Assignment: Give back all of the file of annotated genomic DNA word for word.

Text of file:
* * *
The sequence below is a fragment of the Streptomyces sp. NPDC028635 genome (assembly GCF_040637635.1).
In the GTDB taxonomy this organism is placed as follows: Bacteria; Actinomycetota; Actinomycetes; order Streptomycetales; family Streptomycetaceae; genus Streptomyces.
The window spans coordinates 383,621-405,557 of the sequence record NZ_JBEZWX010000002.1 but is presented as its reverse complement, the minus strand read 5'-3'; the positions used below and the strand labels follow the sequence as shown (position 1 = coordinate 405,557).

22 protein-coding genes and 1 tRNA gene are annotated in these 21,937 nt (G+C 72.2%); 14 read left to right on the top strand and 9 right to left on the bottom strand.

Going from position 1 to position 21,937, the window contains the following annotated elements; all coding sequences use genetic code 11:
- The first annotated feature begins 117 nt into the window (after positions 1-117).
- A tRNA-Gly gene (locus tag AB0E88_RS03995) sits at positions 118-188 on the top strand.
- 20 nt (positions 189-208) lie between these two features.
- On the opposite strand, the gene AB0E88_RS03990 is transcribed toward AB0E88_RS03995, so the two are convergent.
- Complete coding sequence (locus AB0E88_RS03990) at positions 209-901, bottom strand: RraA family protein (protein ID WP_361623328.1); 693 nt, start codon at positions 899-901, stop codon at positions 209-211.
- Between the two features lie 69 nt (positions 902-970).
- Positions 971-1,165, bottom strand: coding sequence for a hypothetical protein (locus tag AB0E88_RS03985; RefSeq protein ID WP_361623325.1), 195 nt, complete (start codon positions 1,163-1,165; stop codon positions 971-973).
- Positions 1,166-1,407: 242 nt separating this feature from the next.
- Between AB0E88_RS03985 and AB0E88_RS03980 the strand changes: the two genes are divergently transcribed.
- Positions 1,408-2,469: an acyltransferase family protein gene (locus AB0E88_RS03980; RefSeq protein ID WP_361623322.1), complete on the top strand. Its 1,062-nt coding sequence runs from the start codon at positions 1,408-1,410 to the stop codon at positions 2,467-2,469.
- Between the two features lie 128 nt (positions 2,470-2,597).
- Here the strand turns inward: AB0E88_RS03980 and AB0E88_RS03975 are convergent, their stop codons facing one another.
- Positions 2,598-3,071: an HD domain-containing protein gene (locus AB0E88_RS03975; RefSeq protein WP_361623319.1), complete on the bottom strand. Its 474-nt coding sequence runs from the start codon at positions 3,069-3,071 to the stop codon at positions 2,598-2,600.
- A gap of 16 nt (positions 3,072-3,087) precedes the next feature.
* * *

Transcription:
The sequence below is a fragment of the Streptomyces sp. NPDC028635 genome (assembly GCF_040637635.1).
In the GTDB taxonomy this organism is placed as follows: Bacteria; Actinomycetota; Actinomycetes; order Streptomycetales; family Streptomycetaceae; genus Streptomyces.
The window spans coordinates 383,621-405,557 of the sequence record NZ_JBEZWX010000002.1 but is presented as its reverse complement, the minus strand read 5'-3'; the positions used below and the strand labels follow the sequence as shown (position 1 = coordinate 405,557).

22 protein-coding genes and 1 tRNA gene are annotated in these 21,937 nt (G+C 72.2%); 14 read left to right on the top strand and 9 right to left on the bottom strand.

Going from position 1 to position 21,937, the window contains the following annotated elements; all coding sequences use genetic code 11:
- The first annotated feature begins 117 nt into the window (after positions 1-117).
- A tRNA-Gly gene (locus tag AB0E88_RS03995) sits at positions 118-188 on the top strand.
- 20 nt (positions 189-208) lie between these two features.
- On the opposite strand, the gene AB0E88_RS03990 is transcribed toward AB0E88_RS03995, so the two are convergent.
- Complete coding sequence (locus AB0E88_RS03990) at positions 209-901, bottom strand: RraA family protein (protein ID WP_361623328.1); 693 nt, start codon at positions 899-901, stop codon at positions 209-211.
- Between the two features lie 69 nt (positions 902-970).
- Positions 971-1,165, bottom strand: coding sequence for a hypothetical protein (locus tag AB0E88_RS03985; RefSeq protein ID WP_361623325.1), 195 nt, complete (start codon positions 1,163-1,165; stop codon positions 971-973).
- Positions 1,166-1,407: 242 nt separating this feature from the next.
- Between AB0E88_RS03985 and AB0E88_RS03980 the strand changes: the two genes are divergently transcribed.
- Positions 1,408-2,469: an acyltransferase family protein gene (locus AB0E88_RS03980; RefSeq protein ID WP_361623322.1), complete on the top strand. Its 1,062-nt coding sequence runs from the start codon at positions 1,408-1,410 to the stop codon at positions 2,467-2,469.
- Between the two features lie 128 nt (positions 2,470-2,597).
- Here the strand turns inward: AB0E88_RS03980 and AB0E88_RS03975 are convergent, their stop codons facing one another.
- Positions 2,598-3,071: an HD domain-containing protein gene (locus AB0E88_RS03975; RefSeq protein WP_361623319.1), complete on the bottom strand. Its 474-nt coding sequence runs from the start codon at positions 3,069-3,071 to the stop codon at positions 2,598-2,600.
- A gap of 16 nt (positions 3,072-3,087) precedes the next feature.